By Kevin Williams
I often do "Amish Amazon" posts, rarely Amish Etsy (I don't get a commision on purchases from Etsy). But Etsy is where the really fun, authentic stuff is, more so than Amazon. Here are some things I found:
AMISH DOOR CHERRY FRITTERS: SIGH, I have never been to The Amish Door in Wilmot, Ohio. That almost changed a month or so ago when I drove right by there. But it was growing dark and I was wrapping up a trip and when I am in Amish areas I generally steer clear of the "touristy" places, preferring to go buy fresh eggs from a farm or discover an Amish bakery tucked away in an outbuilding. I drove by The Amish Door and then about a mile later I felt a tugging and drove back....it looked like a warm, inviting place, not a sprawling tourist trp, but then I just thought better of it and went on. And I've been cursing myself ever since. I should have stopped in, just so I could see the place, write about it, etc.
But, you can buy their Amish-made (I am sure they have Amish bakers as employees, I'd be shocked if they didn't) items on Etsy.....here is a small selection:
CHERRY FRITTERS: Wow, these sound amazing.
AMISH DOOR CHEESE BREAD: Amazing.
SALLIE LAPP'S AMISH TREATS: This is a small cookbook published in 1981. In my experience, any time you get a cookbook from the early 80s or earlier it is closer in time to when some of the most authentic, age-old Amish recipes were still in widespread use. So I bet there are some real treasures in here. The book's description:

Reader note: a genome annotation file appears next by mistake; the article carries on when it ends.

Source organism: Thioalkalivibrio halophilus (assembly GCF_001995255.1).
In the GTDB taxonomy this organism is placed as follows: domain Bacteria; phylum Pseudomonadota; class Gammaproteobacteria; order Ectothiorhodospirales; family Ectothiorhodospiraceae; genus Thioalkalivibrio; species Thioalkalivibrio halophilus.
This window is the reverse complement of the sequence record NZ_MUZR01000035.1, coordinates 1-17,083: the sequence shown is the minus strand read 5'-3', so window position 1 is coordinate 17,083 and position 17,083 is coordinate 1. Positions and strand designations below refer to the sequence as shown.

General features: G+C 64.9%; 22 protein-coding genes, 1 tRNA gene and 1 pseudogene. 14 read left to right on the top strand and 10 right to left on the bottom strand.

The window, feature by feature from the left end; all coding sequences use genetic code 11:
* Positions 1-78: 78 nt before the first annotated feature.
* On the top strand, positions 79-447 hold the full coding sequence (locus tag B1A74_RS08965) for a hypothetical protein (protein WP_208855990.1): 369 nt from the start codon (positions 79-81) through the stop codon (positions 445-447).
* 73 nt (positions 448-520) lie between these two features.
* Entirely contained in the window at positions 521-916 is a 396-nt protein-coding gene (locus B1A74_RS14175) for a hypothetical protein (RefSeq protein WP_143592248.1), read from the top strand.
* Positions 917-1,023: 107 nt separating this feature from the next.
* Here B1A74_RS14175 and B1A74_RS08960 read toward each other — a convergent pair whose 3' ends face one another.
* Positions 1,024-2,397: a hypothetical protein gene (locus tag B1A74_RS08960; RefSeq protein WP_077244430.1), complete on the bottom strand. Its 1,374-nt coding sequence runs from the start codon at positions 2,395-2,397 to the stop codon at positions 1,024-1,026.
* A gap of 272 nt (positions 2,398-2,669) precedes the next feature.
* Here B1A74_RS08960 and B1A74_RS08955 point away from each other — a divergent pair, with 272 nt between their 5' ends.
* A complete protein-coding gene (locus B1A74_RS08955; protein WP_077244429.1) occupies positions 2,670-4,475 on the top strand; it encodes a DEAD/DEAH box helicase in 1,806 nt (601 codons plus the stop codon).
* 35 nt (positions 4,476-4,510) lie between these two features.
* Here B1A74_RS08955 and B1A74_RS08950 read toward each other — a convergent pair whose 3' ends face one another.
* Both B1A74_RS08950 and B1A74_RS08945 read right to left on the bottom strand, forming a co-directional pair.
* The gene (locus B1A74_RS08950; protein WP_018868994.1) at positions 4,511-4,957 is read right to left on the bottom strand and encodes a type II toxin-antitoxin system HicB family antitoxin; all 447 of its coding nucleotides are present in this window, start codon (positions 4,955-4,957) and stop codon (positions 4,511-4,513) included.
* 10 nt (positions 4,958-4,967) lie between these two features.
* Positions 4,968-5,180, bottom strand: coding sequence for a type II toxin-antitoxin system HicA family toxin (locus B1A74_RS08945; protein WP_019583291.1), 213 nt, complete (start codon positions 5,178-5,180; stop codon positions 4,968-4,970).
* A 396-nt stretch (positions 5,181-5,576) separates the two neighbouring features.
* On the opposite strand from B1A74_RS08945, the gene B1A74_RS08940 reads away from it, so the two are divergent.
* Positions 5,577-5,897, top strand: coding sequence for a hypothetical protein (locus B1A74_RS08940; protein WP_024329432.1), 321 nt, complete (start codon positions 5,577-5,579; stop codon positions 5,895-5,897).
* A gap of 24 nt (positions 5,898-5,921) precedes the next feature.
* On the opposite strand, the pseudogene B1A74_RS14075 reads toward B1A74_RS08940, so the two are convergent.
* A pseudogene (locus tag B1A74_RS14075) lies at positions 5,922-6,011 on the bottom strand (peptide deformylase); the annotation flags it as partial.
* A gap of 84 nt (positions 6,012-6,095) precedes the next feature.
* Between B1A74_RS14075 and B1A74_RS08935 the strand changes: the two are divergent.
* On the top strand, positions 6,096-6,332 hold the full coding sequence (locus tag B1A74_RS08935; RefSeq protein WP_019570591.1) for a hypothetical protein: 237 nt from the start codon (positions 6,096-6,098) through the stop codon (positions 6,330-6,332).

• Signed by the author
• Copyright 1981.
• From the Foreward, "The recipes in this book come from the handwritten notebook of Sallie Lapp, wife of Alvin Lapp." Member of the Old Order Amish Church.
• Sample recipes:
Laze Daisy Oatmeal Cake
Dried Snitz Pie
Pumpkin Whoopie Pies
• Mostly breads and sweets.
• 9 ½ x 6 ½ inches. 47 pages
• Pen and ink drawing depicting Amish life.
• Condition: Very good vintage condition. Light signs of wear on the cover, The pages show little to no kitchen use.
Wow, I'd buy it just for the lazy daisy oatmeal cake. Click here to grab a copy.
MENNONITE WOMEN OR NUNS? How odd, you'd think the person would know before posting it for sale. What do you think? Just from my experience, I don't get a Mennonite vibe. The dishes are too fancy. And while tablecloths are not taboo, nor are they typical in a conservative Mennonite home. Yet, having grown up Catholic, I'm not so sure these are nuns....anyone have any ideas?
HUTTERITES: The Hutterites are the lesser-known "third branch" of the Anabapist tree, closely connected to the Amish and Mennonites,historically. For someone who wants to learn about them without immersing yourself in a War & Peace sized book, this slim volume seems like a great option.